For context, I would like to highlight the gravity of the issue confronting global health and why decolonization should be reprioritized. As recently as 2020, 85% of global health organizations were headquartered in High-Income Countries (HICs). In these organizations, Diversity, Equity and Inclusion remain elusive as the data show that about 70% of board representations are mostly men (not Black men!), and of the 70% board representation, 80% of them are citizens of HICs and mostly educated in these countries. It doesn’t end there. The real cause of the inequity is in the money and who decides how much should be spent, and where, and at what time, and for which population. Let me give you an example: the funding that goes to local organizations for humanitarian work is less than 2%. USAID awards about 80% of its contracts and grants directly to US organizations. The US and HICs enjoy on average 70% of NIH Fogarty funding grants. Ultimately, this translates to agenda setting by these organizations and micromanagement of global health work even if local institutions have their own expressed health needs and priorities.

Gender parity is critical to global health for the lack of it is a continued symptom of colonization and all the vestiges of privilege. On the gender score, the situation is even more grim with projections that gender parity in global health would remain a mirage until 2074. That is unconscionable. See, while 80% of global health work is in Low and Middle-Income Countries (LMICs), only 5% of women in these settings are represented in global health work. Meanwhile, women and children constitute the largest population who bear the health burden in this group of countries. Doesn’t it make sense that the people who suffer the inequity most should be given the opportunity to set the agenda and policies regards their own wellbeing?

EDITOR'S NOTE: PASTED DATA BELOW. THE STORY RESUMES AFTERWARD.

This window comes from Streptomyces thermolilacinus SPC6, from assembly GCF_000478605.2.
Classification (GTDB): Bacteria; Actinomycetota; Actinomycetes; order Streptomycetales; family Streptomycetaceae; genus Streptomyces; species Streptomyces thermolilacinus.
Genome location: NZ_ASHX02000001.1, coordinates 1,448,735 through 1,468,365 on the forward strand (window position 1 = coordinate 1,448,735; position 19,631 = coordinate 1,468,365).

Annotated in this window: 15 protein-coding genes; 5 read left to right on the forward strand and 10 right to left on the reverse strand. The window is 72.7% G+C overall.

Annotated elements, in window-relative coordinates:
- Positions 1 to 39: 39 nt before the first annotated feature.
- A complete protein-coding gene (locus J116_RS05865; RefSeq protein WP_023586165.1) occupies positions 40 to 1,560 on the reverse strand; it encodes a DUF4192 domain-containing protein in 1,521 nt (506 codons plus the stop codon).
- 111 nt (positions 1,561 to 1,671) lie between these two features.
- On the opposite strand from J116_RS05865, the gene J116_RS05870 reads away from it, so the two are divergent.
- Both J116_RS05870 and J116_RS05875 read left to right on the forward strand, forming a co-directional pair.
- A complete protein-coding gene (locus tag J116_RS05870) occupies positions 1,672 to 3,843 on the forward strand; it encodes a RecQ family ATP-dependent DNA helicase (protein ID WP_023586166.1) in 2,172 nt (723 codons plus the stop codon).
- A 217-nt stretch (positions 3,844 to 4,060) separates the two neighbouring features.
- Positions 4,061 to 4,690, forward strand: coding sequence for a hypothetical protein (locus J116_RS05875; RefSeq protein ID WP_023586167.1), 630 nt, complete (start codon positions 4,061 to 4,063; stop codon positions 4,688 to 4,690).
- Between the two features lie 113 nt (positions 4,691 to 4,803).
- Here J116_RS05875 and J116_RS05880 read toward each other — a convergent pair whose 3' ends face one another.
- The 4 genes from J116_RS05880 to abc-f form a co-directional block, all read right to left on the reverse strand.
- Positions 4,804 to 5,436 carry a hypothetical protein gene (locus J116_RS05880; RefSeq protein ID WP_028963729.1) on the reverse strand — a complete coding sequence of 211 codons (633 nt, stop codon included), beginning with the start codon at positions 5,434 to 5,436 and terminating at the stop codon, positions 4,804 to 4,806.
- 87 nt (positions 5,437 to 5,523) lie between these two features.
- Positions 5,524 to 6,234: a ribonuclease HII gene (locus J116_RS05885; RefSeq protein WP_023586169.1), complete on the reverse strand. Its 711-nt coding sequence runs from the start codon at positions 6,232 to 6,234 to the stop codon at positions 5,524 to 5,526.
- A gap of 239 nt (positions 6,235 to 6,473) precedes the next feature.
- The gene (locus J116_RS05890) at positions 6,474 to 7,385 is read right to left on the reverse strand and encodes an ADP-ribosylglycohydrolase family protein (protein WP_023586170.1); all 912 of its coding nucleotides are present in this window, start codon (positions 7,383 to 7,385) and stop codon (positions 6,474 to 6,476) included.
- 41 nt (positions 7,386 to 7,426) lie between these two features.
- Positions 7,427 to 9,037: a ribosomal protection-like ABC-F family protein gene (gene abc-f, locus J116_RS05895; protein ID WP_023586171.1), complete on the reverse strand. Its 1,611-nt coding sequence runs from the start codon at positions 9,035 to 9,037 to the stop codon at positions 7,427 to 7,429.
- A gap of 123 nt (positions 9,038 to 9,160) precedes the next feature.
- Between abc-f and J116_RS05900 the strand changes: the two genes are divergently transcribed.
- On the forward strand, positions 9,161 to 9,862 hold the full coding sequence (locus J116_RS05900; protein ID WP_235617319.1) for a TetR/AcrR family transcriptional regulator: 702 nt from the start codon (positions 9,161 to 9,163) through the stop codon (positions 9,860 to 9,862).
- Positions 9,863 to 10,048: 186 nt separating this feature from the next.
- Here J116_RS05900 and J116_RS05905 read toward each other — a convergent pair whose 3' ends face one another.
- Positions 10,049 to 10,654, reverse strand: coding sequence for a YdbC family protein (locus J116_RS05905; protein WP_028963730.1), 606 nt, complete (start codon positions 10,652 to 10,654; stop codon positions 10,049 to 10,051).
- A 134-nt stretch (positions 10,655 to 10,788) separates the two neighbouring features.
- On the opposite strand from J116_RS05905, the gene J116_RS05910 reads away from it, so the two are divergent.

Doing it the UNC way…

Are there institutions that are championing the change we desire to see in the global health space?

During my summer internship, I worked on an upcoming clinical trial called INSIGHT in Zambia. The Institution—UNC Global Projects Zambia (otherwise called Zambia Hub)— characterized a classic example of how decolonization looks like in some fronts. First, Zambia Hub was established by UNC in Zambia as one of a few centers for global health research in the world. This proofs a point. That global health institutions can also succeed where their services are needed the most. I witnessed how local capacity was strengthened using technology to facilitate inter-institutional learning and capacity development of local staff.

More to it, and even more impressive is the fact that the leadership of Zambia Hub including my own immediate supervisor, research assistants and other support staff were women who constituted the majority of the organization’s workforce. That affirmed something: that women too can run organizations and do so even better if given the opportunity.

I did not do a management audit, nor did I formally interview staff to learn about how the institution was funded and whether locals managed funds, or whether funds were micromanaged from the UNC at Chapel Hill. I am reporting my personal observations about how the setting up of the Zambia Hub and the empowerment of women to run the organization refutes fears I have often heard about mistrust from development partners about the capacity of locals to manage institutions and funds. Zambia Hub, like the rest of the hubs set up by UNC is self-evident and should be sustained.

Going by the hypothesis that decolonization is not an endeavor to take and that it is one that would not yield good returns for donors and funding partners, the success of the Zambia Hub partnership with UNC presents compelling evidence to reject the null for the alternative.

Researchers sitting at desks
Simon Aseno leading an ICT Capacity Development Seminar for Research Assistants at the Kamwala Health Center in Lusaka